OBJECT NAMING CONVENTIONS – My UI Design Patterns

I like to do several things.

Name my tables T001TextVariableInCamelCase incrementing the number
Name my queries Q001TextVariableInCamelCase incrementing the number
Name my forms F001TextVariableInCamelCase incrementing the number

This works well for me – some of my first applications only had 2 numeral positions. I now give new projects 3 digits as the more successful applications generally have more than 100 forms and queries and I like to have everything in order. I have yet to come close to more than 200 forms in an application so I feel confident that 999 is satisfactory. Of course its not a major problem if I go over 999 forms it just doesn’t order so nicely in the database window which tweaks my OCD.

All names have no spaces and are in camel case.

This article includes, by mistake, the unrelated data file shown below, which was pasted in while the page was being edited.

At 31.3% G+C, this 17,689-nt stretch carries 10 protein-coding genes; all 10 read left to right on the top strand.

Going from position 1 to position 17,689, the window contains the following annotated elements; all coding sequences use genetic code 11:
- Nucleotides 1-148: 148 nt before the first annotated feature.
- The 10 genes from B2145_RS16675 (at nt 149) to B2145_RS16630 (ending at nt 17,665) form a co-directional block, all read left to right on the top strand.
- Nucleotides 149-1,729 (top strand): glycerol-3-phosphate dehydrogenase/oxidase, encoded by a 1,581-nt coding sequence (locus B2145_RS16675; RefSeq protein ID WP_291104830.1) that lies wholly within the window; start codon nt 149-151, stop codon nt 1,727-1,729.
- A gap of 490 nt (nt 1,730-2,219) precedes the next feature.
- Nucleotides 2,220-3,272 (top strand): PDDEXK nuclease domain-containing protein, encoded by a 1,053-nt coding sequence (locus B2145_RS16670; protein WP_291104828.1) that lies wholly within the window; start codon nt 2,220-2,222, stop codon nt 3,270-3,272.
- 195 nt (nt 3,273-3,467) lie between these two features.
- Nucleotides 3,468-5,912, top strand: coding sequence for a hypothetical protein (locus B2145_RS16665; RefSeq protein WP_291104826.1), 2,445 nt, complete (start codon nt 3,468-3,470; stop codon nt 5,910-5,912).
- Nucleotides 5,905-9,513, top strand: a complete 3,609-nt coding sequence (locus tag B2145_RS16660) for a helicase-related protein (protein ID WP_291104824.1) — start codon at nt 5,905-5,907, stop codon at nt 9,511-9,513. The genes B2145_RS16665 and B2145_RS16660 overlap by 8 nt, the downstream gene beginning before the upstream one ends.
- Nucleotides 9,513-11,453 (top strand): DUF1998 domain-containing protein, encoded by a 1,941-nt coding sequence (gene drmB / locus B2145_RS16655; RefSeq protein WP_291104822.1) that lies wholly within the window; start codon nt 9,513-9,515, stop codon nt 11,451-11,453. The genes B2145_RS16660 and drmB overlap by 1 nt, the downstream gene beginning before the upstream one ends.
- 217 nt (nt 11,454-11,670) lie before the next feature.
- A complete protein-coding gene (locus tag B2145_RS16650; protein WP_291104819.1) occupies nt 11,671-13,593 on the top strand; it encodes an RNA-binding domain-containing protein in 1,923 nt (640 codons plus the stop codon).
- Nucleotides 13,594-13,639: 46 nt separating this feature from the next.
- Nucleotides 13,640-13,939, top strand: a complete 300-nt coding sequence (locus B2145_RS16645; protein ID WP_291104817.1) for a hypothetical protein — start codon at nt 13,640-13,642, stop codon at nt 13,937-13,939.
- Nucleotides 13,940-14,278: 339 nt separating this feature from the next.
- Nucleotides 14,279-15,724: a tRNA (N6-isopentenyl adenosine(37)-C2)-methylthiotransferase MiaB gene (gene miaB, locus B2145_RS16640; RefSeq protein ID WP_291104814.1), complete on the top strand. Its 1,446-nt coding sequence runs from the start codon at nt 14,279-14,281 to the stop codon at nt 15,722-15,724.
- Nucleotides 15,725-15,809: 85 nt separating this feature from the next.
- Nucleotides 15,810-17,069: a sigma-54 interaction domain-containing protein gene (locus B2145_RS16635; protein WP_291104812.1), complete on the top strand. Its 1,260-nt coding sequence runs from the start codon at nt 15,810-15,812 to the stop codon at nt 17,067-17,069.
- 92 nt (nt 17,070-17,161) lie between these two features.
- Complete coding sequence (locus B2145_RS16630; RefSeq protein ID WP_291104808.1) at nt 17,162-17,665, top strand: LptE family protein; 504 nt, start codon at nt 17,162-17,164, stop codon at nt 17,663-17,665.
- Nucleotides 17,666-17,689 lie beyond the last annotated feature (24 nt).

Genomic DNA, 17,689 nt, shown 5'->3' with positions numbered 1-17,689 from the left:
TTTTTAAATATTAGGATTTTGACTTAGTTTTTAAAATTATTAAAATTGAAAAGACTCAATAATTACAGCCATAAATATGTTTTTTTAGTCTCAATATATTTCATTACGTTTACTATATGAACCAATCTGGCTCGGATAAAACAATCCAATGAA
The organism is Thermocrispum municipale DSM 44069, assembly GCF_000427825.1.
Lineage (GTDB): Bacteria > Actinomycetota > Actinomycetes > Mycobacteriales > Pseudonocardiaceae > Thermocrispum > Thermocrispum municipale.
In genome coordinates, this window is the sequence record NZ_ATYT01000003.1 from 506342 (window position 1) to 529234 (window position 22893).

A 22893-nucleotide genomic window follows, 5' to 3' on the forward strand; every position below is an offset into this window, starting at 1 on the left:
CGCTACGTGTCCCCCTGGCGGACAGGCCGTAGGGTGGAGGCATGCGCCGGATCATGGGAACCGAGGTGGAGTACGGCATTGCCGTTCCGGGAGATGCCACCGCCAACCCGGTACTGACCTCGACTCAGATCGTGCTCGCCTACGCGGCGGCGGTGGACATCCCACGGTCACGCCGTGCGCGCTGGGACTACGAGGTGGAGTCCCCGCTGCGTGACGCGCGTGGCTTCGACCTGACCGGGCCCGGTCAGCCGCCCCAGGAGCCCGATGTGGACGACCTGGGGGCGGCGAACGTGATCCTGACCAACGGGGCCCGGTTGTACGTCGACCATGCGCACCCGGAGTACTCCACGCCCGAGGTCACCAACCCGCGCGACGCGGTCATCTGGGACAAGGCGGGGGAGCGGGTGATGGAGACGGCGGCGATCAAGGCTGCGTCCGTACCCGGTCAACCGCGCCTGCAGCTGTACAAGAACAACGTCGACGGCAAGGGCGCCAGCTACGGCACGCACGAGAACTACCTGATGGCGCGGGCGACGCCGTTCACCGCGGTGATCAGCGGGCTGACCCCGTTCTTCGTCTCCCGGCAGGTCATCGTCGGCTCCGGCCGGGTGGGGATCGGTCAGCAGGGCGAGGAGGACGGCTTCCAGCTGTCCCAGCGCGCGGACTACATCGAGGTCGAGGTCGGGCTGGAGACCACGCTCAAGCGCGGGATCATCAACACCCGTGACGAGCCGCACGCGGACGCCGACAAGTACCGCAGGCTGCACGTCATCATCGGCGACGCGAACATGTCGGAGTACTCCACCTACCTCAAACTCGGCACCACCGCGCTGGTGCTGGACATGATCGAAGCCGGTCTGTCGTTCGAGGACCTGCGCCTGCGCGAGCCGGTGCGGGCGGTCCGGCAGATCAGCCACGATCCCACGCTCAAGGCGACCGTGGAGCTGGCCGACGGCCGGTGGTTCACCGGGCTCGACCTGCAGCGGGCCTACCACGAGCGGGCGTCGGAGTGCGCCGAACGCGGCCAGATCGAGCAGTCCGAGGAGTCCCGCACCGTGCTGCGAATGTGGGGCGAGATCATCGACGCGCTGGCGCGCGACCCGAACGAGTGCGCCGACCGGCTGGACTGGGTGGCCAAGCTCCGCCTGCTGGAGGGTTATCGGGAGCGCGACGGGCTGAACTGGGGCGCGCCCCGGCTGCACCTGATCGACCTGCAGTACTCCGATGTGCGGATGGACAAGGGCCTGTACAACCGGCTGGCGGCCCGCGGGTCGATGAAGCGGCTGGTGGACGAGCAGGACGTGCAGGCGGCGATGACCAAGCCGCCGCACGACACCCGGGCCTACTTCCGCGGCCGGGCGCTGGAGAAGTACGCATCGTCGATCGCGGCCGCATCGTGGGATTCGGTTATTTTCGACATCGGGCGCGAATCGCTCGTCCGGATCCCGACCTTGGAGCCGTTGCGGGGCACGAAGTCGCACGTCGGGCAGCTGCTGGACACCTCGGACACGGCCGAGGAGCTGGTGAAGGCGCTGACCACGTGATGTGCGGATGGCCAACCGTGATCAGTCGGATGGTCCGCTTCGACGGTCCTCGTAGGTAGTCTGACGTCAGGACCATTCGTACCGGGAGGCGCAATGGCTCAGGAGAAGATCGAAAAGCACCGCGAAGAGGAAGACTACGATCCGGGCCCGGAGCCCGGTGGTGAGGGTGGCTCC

I like to have the forms tagged with this incremental Form Prefix – eg F001 or in the picture below F103. When you have lots of forms it is a lot easier to refer to forms by this unique key. Additionally if you are speaking to a user over the phone you can immediately identify the form that they are on that they may wish additional features on or on which they have found bugs.

These pre-fix conventions are only an implementation of the principles of database design. They are effectively primary keys for differing objects. If I was in the access team I would probably hard wire this feature into the IDE so that code referred to the primary key and text descriptions could be changed retrospectively without breaking links and if possible forms would start with the PKID placed on them. (maybe with the feature available to switch this off)

About Mark

Mark Brooks a forty something individual working and living in and around Edinburgh
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